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Rule of thumb: Loss in a channel

23 Apr 2014  | Eric Bogatin

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In this rule of thumb, we try to estimate the attenuation at the Nyquist for a lossy, uniform channel.

Attenuation figure of merit: 0.2 dB/inch/GHz, for a lossy channel, 0.1 dB/inch/GHz for a low loss channel.

There are four important effects which contribute to inter-symbol interference (ISI) in high speed serial link channels: attenuation, reflection noise, crosstalk, and mode conversion.

If everything is done right in the interconnect design, the attenuation will still be left as a fundamental limit imposed by the choice of materials in the interconnect. It is the frequency dependent attenuation that causes the rise time to increase. When the rise time is long compared to the unit interval, ISI is the result.

Many channel specifications have a budget for how much attenuation is acceptable for the channel. With PCIe gen II, for example, the attenuation at the Nyquist for PC applications must be less than 13.5 dB. If we can estimate the expected attenuation at the Nyquist for the channel, we can estimate whether the channel may be acceptable.

The frequency dependent attenuation arises from two root causes, the conductor loss and the dielectric loss. When all the other problems are reduced, these two loss mechanism will always be left.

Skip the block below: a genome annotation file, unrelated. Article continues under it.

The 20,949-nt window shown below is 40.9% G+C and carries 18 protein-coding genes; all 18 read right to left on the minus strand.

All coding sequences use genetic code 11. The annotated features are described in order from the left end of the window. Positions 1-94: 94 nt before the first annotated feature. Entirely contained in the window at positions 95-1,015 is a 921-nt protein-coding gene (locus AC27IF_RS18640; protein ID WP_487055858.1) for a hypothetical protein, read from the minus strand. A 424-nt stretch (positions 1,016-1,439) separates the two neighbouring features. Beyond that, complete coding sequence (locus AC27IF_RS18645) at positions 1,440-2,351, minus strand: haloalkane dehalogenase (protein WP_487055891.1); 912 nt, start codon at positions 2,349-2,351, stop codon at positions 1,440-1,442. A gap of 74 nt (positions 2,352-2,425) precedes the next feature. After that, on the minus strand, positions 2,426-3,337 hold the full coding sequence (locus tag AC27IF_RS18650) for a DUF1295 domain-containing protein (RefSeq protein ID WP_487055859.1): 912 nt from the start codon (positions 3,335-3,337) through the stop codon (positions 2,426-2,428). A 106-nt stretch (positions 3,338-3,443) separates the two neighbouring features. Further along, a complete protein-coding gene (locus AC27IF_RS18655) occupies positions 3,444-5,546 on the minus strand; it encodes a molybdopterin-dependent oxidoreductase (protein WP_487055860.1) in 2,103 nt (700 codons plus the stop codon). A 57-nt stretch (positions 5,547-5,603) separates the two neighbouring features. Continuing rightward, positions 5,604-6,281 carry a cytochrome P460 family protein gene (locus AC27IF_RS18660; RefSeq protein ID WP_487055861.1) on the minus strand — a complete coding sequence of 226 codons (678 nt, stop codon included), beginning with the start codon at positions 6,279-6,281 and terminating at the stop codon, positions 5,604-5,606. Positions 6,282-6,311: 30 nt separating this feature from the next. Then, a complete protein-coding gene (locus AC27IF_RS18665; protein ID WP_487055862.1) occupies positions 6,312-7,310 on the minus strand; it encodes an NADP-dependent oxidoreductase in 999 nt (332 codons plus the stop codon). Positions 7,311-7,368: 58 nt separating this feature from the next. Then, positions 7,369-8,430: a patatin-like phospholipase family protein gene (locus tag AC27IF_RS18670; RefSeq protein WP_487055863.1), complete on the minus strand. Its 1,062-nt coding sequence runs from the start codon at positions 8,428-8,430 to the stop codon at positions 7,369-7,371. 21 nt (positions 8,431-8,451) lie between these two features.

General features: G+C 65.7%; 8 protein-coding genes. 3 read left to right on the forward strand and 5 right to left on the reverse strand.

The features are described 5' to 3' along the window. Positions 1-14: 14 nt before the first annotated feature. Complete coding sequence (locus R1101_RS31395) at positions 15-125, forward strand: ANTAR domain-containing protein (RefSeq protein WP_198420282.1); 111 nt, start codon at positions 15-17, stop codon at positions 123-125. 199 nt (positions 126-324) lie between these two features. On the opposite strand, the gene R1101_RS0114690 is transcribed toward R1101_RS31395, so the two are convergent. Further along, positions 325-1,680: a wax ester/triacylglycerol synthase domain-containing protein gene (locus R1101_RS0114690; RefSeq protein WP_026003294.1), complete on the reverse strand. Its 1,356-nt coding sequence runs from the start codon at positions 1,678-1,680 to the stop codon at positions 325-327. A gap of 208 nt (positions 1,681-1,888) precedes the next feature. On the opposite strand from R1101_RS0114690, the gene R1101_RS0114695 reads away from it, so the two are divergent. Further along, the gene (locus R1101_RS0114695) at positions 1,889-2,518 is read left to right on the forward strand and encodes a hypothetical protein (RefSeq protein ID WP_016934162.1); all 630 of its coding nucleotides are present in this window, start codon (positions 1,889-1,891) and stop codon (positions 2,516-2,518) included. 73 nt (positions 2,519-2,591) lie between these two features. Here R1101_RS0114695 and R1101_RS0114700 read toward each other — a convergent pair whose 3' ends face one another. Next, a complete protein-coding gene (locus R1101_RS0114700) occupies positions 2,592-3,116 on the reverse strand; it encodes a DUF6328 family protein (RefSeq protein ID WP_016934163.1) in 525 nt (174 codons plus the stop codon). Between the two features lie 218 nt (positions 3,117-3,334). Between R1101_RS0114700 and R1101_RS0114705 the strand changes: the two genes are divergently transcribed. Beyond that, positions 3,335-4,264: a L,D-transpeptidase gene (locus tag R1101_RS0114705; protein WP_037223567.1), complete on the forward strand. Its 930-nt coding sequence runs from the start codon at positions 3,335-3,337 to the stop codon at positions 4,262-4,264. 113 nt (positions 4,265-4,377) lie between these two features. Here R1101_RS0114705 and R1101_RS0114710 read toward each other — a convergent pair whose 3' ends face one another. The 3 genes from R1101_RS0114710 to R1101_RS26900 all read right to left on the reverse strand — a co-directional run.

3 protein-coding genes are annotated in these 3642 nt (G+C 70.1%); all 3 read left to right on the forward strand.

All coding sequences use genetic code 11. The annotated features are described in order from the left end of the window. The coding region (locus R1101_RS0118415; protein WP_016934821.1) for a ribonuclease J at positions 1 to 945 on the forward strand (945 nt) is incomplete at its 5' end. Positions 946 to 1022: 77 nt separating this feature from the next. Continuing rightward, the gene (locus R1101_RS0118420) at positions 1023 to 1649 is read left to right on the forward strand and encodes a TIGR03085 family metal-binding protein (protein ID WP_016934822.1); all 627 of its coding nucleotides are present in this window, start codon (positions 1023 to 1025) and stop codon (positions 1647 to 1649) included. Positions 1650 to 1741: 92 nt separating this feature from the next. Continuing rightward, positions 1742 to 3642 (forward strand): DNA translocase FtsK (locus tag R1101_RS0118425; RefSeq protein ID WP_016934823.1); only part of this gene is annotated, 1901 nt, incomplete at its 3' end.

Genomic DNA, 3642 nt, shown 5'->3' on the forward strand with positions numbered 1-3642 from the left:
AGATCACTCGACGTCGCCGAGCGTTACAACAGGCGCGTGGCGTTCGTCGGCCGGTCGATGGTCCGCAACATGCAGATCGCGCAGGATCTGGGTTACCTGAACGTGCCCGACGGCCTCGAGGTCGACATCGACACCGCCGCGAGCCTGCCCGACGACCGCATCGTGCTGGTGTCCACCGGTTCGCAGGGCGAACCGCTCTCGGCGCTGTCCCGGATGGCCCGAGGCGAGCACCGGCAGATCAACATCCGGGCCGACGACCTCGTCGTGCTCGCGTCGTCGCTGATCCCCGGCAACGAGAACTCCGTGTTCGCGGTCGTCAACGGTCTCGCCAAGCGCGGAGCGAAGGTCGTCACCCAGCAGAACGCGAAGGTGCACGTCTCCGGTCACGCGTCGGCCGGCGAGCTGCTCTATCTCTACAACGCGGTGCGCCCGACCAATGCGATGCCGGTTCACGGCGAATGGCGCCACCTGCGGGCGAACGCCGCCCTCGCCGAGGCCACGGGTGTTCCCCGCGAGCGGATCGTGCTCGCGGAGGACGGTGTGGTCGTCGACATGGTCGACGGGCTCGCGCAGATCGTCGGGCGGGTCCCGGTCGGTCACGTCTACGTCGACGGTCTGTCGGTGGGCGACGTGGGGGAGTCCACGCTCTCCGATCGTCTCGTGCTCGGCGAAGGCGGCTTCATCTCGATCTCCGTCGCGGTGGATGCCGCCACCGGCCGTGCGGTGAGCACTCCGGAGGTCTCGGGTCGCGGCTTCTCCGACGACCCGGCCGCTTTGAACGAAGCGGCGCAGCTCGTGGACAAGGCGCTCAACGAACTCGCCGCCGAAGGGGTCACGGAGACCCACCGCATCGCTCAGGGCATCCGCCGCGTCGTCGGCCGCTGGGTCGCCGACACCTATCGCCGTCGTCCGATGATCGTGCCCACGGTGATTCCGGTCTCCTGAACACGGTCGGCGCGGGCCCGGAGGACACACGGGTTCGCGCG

To a pretty good approximation, the attenuation, at a frequency, f, is:


w = the line width in mils

f = the sine wave frequency in GHz, equivalent to the Nyquist

Df = the dissipation factor

Dk = the dielectric constant

This model assumes skin depth limited current in microstrip or stripline, the series resistance in the return path, and a factor of 2 increase in resistance from surface roughness and a 100 Ohm impedance line.

Let's put in the numbers for a PCIe III channel, at 8 Gbps or 4 GHz Nyquist, for the case of a 5 mil wide trace in FR4. This is a relatively lossy channel.

We see that the attenuation is comparable between the conductor and the dielectric loss. It is not strictly linear with frequency, but as a rough approximation, around 4 GHz, the attenuation is about 0.78 dB/in/4 GHz = 0.2 dB/in/GHz.

In a Megtron6 channel, we'd expect to see:

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